"The strength of a nation derives from the integrity of the home."
An email sent to Karen Land last week:
I have created an information website about the Smith Mansion and am trying to get the word out. I started the Smith Mansion Preservation Project this October. My goal, to preserve and maybe someday finish my dad's creation and share it somehow with the public.
Please let me know if this is something that you would do for me. I appreciate your time and I just want to say that your story was very well written, and quite frankly, dead on.
Thank you again,
Sunny Dee Smith Larsen
H.P.W. - ca. 1916
Dog Jack has gone on the silent trail,
Wherever that may be;
But well, I know, when I whistle the call,
He will joyfully answer me.
That call will be when I, myself,
Have passed through the Gates of Gold;
He will come with a rush, and his soft brown eyes
Will glisten with love as of old.
Oh, Warden of Gates, in the far away land,
This little black dog should you see,
Throw wide your doors that this faithful friend
May enter, and wait for me.
This epitaph from a 1916 gravestone is dedicated to Monk - a darn good ranch dog - who passed away last week on the Cameron Ranch (Martinsdale, Montana) at the very old age of "really, really old."
Monk, you are missed...
"Happy, happy Christmas, that can win us back to the delusions of our childhood days, recall to the old man the pleasures of his youth, and transport the traveler back to his own fireside and quiet home!"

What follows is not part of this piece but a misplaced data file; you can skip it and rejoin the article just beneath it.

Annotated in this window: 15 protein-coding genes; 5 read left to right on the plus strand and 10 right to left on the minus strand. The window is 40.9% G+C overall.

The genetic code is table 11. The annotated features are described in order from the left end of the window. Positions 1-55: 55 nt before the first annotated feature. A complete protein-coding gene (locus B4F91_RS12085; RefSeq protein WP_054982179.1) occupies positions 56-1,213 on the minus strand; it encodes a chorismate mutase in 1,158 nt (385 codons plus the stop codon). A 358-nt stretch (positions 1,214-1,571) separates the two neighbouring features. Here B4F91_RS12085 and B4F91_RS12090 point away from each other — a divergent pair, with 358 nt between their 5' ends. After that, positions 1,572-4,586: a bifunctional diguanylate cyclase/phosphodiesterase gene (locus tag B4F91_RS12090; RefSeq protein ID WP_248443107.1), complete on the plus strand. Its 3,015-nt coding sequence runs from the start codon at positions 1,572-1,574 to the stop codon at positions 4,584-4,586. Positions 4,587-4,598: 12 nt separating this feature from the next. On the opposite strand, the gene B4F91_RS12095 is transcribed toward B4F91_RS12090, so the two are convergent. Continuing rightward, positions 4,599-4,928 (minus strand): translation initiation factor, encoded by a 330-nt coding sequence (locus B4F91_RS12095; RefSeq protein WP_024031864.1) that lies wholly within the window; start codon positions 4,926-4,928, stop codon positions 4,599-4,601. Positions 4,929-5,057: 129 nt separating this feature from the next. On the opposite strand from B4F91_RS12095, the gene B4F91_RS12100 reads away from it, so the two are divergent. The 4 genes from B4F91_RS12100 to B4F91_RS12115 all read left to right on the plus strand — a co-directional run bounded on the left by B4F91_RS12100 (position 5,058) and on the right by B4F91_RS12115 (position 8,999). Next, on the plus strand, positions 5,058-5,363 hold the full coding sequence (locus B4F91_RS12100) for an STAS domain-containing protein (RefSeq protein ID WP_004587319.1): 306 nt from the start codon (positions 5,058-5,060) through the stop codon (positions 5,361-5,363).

A few days ago, I finally got myself out to get a Christmas tree. Actually, my friend, Pea, and I had already hiked up Pasture Gulch in search of the perfect Tannenbaum several days earlier, but found nothing. Many of the evergreens are so dry in this area that they really should be called everorange, everbrown, everyellow. It was difficult to go home with an empty pickup after an afternoon of searching, but I really wanted the "right" tree for my first Christmas in my new home.
The next time we headed out, the temperature was -20 and the wind was, as usual, whipping. I bundled Jigs up in his Woolrich sheepswool coat (with toggle buttons) and Chloe wore her hand-knitted, wool fisherman knit sweater. Being the sled dog that Borage is, he went tromping around in the fuzzy buff, grinning from pointy ear to pointy ear that HIS season was finally here. We drove up to the Daisy Dean trailhead, unloaded the dogs, and grabbed my grandfather's old saw out of the back of the truck.
Pea saw the perfect tree over there, I saw an even better one over here - all of them looked like a Holiday greeting card from afar but upon closer inspection we realized almost every conifer in the area was actually many little trees growing right next to each other.
We kept searching for 20 minutes. Borage ran and played and rolled in the wonderful white stuff; he found an old elk leg to devour. Jigs was now requesting that I carry him. Chloe took turns holding each paw up out of the bitter cold snow and shook violently all over. The wind was a little much for Pea and I, even. It was time we picked out a tree - NOW.